The AU and EU Bodies meet Abidjan to discuss immigration and slavery

The leaders of the major region blocs of Africa and Europe are meeting in Abidjan, Ivory Coast
for their annual summit concerning trade and bilateral relations. This year’s agenda has been
on how to handle the issue of migration to Europe from the developing world particularly the
African continent. The recent immigrant/refugee crisis has been met with alarm by some
European countries’ citizens and is threatening the EU’s existence due to its open borders
policy. Another issue that has come up due to the concerns of African Leaders is the practice of
slavery. You hear me, slavery. A video has recently emerged from war torn Libya showing
African men been auctioned off as slaves by Arab captors. For those of us who thought this
practice died out in the 19 th Century, it may be disturbing to find out it has been arrived
somewhat illegally. But carries on without little deterrence by law enforcement.
Much binds Africa and Europe together. Collectively, the EU’s 28 members are Africa’s principal
trading partner, main foreign investor, chief source of remittances and largest provider of
development and humanitarian assistance. Yes, Europe and Africa do have a shared history,
going back over thousands of years; the Mediterranean was the main communication route,
allowing the Ancient Greeks and then the Romans to colonize the Northern part of the
continent. This of course facilitated the slave trade and the movement of other forms of trade
between the two continents.
Even after the “discovery” of the Americas in the 16 th century the hunger for natural resources
led most of Europe to have their own “Scramble for Africa”. So began the colonial era when the
European powers such as Britain, France and Germany began carving out territories for
themselves from mapless tribal lands. Nowadays European leaders such as former French
President Nicholas Sarkozy and British Prime Minister David Cameron, have been credited with
armed intervention like the one that occurred in Libya and being instrumental in other forms of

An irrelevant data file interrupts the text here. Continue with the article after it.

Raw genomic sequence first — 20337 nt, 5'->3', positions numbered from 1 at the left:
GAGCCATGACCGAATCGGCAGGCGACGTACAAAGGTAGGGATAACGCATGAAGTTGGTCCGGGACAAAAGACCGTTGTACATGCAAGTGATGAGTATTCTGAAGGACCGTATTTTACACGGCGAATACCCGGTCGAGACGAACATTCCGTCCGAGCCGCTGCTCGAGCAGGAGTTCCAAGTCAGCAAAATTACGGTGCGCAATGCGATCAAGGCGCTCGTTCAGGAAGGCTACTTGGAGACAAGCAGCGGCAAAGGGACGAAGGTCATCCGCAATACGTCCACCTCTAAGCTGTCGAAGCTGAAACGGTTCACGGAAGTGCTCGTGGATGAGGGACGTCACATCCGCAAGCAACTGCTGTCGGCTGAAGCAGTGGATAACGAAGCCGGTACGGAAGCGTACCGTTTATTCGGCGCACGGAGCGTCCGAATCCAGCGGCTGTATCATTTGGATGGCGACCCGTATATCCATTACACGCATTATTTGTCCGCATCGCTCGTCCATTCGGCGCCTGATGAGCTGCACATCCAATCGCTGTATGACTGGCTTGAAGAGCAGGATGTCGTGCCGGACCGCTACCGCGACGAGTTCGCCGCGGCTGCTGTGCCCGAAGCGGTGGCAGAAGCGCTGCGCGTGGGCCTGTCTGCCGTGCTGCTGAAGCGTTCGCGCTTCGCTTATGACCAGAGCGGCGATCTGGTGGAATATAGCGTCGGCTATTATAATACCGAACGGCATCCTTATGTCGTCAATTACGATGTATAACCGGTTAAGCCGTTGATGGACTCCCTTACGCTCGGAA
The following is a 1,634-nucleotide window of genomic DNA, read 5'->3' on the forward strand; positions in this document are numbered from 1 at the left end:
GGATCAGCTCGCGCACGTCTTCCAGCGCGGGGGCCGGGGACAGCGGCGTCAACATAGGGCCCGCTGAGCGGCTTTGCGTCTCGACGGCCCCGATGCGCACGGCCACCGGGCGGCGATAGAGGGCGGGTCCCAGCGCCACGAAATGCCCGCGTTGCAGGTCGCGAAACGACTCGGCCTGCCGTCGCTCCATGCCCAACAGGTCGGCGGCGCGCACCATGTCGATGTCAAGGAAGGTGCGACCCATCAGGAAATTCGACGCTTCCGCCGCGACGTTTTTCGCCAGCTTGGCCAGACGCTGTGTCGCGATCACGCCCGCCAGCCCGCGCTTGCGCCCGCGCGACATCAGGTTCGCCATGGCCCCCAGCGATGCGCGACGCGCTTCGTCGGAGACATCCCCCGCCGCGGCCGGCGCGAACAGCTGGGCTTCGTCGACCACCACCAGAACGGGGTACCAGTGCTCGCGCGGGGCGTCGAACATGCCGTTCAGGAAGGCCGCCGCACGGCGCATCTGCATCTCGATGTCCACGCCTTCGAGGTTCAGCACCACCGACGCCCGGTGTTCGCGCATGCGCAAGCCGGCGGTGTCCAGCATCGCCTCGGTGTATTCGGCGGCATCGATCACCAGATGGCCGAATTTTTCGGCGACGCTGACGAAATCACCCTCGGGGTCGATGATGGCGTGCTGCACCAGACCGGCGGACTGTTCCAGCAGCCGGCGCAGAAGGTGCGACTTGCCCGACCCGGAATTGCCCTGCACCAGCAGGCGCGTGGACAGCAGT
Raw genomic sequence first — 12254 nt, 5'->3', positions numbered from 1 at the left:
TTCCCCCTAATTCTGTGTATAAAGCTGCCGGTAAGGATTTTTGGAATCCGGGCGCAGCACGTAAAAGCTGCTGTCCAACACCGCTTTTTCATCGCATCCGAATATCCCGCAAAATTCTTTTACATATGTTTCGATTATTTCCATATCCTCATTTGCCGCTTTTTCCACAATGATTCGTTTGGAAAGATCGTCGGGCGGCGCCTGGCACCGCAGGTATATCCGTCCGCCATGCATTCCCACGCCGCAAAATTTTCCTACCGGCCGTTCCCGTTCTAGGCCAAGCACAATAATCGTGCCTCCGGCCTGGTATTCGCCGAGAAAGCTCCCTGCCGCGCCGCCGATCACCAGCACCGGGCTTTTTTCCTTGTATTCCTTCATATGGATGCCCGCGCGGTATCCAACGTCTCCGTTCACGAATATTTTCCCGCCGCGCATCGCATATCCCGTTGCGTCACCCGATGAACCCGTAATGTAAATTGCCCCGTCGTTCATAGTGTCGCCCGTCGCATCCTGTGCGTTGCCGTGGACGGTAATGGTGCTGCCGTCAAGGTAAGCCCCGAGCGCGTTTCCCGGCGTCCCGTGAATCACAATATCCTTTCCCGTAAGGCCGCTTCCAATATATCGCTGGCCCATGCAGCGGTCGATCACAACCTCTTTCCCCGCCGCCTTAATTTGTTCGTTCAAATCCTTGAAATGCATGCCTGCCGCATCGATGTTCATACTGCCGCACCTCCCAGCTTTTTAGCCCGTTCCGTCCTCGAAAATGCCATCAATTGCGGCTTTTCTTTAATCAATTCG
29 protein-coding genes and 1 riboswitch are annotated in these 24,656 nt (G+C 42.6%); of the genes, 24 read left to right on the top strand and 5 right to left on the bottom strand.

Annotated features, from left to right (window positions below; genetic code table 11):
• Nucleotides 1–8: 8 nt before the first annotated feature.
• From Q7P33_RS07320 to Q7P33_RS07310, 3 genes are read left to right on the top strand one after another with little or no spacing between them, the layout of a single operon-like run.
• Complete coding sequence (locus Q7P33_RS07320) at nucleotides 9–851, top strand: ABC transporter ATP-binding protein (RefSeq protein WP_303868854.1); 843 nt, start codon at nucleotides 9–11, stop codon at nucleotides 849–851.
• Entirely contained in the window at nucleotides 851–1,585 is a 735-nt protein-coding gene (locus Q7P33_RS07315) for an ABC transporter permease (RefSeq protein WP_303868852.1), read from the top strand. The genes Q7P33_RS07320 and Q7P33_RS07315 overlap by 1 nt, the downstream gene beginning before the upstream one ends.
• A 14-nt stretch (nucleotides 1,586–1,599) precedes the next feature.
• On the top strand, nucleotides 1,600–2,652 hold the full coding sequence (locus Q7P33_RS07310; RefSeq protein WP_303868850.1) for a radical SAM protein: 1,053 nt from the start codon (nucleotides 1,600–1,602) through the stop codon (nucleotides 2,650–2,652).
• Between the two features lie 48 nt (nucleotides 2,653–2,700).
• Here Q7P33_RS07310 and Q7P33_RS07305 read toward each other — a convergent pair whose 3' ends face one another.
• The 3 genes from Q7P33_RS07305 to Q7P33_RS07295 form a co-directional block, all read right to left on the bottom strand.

political upheavals on the continent.
The AU announced that United Nations Secretary General, Antonio Guterres, Chairperson of
the African Union Commission, Moussa Faki Mahamat, President of the European Commission,
Jean Claude Junker, and the EU’s High Representative/ Vice President Federica Mogherini, had

met on the margins of the summit and agreed to form a joint EU- AU-UN Task Force to save
Libya and protect lives of migrants and refugees along the migratory routes and in particularly
inside Libya.
“The work of the Task Force will be closely and co-ordinate with the Libyan authorities and be
part of the overall joint work that the African Union, and the European Union and the United
Nations will intensify to dismantle traffickers and criminal networks and to offer opportunities
of development and stability to countries of origin and transit, tackling root causes of
immigration,” the AU said.
So Africa will be instrumental as a partner in helping to end the scourge of human trafficking
and other forms of organized crime that have plagued the process of rehabilitating migrants. It
is clear now that nations which are the source of migration should be given the means to make
them sustainable places to live and while at the same time discourage further migration. The
cooperation between Junker, Mahamat and Mogherini will certainly mean an end to the
organized crime.
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